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FEMIC to Replace GSEs?

Senate introduces legislation

June 25, 2013

By Mortgage Daily staff

Federal legislation has been introduced to replace the Federal National Mortgage Association and Federal Home Loan Mortgage Corp. with a secondary market regulator.

A new bill, the Housing Finance Reform and Taxpayer Protection Act of 2013, was introduced in the Senate on Tuesday.

The proposed law was introduced by a bipartisan group of senators including Sens. Mark Warner (D-Va.), Bob Corker (R-Tenn.), Jon Tester (D-Mont.), Mike Johanns (R-Neb.), Kay Hagan (D-N.C.), Jerry Moran (R-Kan.), Dean Heller (R-Nev.) and Heidi Heitkamp (D-N.D.)

The legislation would enable the replacement of Fannie Mae and Freddie Mac -- as well as their regulator, the Federal Housing Finance Agency -- with a new Federal Mortgage Insurance Corp.

In addition to regulating the secondary market, the proposed entity would regulate the Federal Home Loan Banks and provide a catastrophic guarantee for certain mortgage-backed securities.

Mortgage Bankers Association President and Chief Executive Officer David H. Stevens issued a statement calling the legislation "a positive framework on which to begin this crucial debate" and "an important step in redefining the government role in housing finance."

"Senators Warner and Corker are to be commended for taking a thoughtful and comprehensive approach to drafting a bill to restructure the secondary mortgage market in a way that provides sufficient liquidity to the market so that lenders can offer a full range of sustainable mortgage credit to qualified borrowers through all market conditions," the MBA chief said.

Stevens noted that the association is eager to work with the Senate Banking Committee to improve the bill for all secondary market players.

FHFA placed the pair of secondary lenders into conservatorship in September 2008. Since that time, U.S. taxpayers have forked over $187 billion to keep the two companies afloat -- including $116.1 billion for Fannie and $71.3 billion for Freddie.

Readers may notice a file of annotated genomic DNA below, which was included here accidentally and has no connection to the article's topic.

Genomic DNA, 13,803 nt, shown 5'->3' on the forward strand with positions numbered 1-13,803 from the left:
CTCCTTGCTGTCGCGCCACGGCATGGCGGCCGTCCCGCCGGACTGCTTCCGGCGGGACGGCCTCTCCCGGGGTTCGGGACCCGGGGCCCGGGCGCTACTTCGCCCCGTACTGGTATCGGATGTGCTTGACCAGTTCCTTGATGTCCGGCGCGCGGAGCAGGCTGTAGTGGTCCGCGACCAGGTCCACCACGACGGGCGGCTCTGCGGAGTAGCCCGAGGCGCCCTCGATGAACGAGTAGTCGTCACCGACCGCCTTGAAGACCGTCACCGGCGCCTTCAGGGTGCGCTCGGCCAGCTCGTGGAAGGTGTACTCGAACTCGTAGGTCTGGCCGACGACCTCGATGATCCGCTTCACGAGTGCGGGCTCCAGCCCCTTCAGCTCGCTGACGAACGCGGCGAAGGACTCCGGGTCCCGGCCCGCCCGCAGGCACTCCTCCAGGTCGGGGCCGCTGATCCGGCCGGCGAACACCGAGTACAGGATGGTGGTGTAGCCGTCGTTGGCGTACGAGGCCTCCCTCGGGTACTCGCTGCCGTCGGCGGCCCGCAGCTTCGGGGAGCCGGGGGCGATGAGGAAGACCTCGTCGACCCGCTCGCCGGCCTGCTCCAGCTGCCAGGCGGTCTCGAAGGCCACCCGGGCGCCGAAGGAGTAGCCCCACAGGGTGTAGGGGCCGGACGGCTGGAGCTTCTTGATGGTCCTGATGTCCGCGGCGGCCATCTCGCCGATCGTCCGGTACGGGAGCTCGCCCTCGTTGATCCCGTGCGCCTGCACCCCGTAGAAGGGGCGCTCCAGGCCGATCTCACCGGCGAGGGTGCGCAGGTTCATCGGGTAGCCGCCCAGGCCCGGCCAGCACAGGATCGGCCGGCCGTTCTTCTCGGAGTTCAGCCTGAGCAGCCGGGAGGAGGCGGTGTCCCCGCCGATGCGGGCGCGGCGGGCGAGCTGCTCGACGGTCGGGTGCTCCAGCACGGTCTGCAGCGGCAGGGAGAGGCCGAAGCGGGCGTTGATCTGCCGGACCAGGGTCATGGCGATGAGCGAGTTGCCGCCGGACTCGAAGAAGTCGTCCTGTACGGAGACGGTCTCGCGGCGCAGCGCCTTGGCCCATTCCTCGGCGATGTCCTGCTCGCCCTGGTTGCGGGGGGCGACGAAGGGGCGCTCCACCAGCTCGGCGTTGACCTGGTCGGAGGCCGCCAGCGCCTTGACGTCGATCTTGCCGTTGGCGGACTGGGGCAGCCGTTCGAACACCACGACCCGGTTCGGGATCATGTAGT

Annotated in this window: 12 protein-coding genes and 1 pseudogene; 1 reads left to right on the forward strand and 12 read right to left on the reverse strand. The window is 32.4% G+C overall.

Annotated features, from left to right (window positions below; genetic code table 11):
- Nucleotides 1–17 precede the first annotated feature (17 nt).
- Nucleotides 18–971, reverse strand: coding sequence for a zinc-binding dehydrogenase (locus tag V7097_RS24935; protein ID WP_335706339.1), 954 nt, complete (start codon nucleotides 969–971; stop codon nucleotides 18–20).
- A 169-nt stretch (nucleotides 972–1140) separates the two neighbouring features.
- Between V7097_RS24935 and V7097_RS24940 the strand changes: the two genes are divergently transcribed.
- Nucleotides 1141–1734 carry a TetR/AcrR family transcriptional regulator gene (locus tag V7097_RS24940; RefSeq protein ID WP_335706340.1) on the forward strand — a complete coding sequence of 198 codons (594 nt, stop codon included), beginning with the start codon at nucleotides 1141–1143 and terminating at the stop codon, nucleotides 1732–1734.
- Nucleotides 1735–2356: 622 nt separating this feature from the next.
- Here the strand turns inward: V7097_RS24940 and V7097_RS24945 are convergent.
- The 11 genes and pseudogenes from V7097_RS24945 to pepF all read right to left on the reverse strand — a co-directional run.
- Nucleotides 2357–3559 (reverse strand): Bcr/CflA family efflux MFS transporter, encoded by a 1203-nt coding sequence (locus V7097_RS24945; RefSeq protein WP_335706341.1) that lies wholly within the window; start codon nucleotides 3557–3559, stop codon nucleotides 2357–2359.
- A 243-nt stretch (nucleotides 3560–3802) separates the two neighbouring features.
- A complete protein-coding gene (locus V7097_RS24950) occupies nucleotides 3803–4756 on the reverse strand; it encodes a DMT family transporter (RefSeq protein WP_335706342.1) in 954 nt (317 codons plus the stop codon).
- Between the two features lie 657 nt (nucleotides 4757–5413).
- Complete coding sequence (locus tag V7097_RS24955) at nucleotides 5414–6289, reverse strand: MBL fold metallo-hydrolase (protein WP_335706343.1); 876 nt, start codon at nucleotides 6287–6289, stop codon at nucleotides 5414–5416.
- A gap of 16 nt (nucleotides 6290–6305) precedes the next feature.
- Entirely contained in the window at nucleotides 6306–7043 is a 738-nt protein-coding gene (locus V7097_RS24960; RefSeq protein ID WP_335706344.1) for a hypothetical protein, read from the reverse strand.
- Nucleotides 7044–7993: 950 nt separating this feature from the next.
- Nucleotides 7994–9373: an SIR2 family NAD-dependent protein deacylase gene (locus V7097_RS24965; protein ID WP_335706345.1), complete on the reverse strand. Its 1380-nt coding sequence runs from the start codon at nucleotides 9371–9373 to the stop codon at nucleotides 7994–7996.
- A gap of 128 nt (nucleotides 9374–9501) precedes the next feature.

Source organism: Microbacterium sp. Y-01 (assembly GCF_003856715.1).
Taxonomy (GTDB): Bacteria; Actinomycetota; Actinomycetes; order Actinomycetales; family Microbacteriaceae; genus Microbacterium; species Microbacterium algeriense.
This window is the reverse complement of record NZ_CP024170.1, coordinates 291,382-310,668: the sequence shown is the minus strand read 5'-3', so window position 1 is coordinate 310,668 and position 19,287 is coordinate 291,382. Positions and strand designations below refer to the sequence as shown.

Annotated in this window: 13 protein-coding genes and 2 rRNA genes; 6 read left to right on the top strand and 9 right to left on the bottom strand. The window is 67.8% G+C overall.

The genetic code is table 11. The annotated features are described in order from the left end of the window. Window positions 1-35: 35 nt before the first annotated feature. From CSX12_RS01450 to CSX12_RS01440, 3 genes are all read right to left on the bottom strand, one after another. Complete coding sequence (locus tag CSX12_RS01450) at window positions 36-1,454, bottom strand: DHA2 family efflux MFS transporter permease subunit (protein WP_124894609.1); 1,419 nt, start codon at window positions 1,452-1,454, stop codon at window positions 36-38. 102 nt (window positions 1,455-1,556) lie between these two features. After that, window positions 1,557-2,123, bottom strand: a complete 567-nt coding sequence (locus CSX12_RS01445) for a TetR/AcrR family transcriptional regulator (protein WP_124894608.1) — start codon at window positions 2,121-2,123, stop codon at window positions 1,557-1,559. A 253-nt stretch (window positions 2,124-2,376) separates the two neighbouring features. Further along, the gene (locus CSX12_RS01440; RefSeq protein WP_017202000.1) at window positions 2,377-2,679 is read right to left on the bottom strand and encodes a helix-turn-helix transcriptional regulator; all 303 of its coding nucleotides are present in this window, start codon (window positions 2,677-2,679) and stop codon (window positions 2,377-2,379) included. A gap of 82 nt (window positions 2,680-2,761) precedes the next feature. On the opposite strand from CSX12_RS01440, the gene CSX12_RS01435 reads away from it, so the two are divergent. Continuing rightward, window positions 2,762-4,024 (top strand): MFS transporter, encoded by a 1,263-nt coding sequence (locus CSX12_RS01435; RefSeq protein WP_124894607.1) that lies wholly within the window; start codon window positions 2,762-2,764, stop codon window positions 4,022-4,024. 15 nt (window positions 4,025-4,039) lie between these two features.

However, Fannie has paid out $95.0 billion in dividends to the Department of the Treasury, while Freddie's dividend payments total $29.6 billion.

A statement from the American Bankers Association commended the senators for introducing the bill, which it said will address the federal government's role in the mortgage market and resolve the longstanding conservatorships of the government sponsored enterprises.

"This bi-partisan legislation is a positive first step in what is certain to be a long process toward creating a sustainable, rational and limited role for the federal government in supporting and regulating a mortgage market that is appropriately and predominately filled by the private sector," ABA President and CEO Frank Keating said in the news release. "The bill follows principles long advocated by the ABA, and builds upon the framework detailed by the Bi-Partisan Policy Center's Housing Commission on which I served."

But Keating cautioned that the complex nature of the mortgage market means that much negotiation, compromise and cooperation will be required to address the many concerns and interests of a wide range of participants.

Community bankers also commended the introduction of the bill, though they are concerned about the potential of being disadvantaged over bigger players.

"Importantly, continued community bank access to a financially strong, reliable and impartial secondary mortgage market is essential to preserving access to mortgage credit in all areas of the country and supporting the housing recovery," a statement from the Independent Community Bankers of America said. "All lenders should have equitable access to the secondary market to ensure the continued flow of mortgage credit to consumers nationwide."

Provisions in the bill would help provide access for community banks to the secondary market without requiring them to take on the additional risk and cost of securitizing loans -- something the ICBA said it appreciates.

The ICBA also called on Congress to ensure that community banks are not forced to sell loans through an aggregator that also competes with them.

In addition, the trade group wants to make sure that customer data isn't used to cross sell financial services. It also wants pricing for a government guaranty to be equal for all market participants regardless of the volume of loans guaranteed, and it doesn't want Fannie and Freddie's functions or assets sold or transferred to any other financial institution that aggregates mortgages or mortgage servicing rights or sells consumer financial products.

"Due to the importance of this issue to main street communities, the community banking industry must continue to be closely involved in the process of secondary-market reform," the ICBA said. "Any and all reforms to the housing-finance system should avoid fostering even greater concentration and risk into a handful of lenders, which would only harm the financial system and consumer choice."

The ABA's Keating added, "There is much work yet to be done, but this bill is a strong foundation on which to begin the process."

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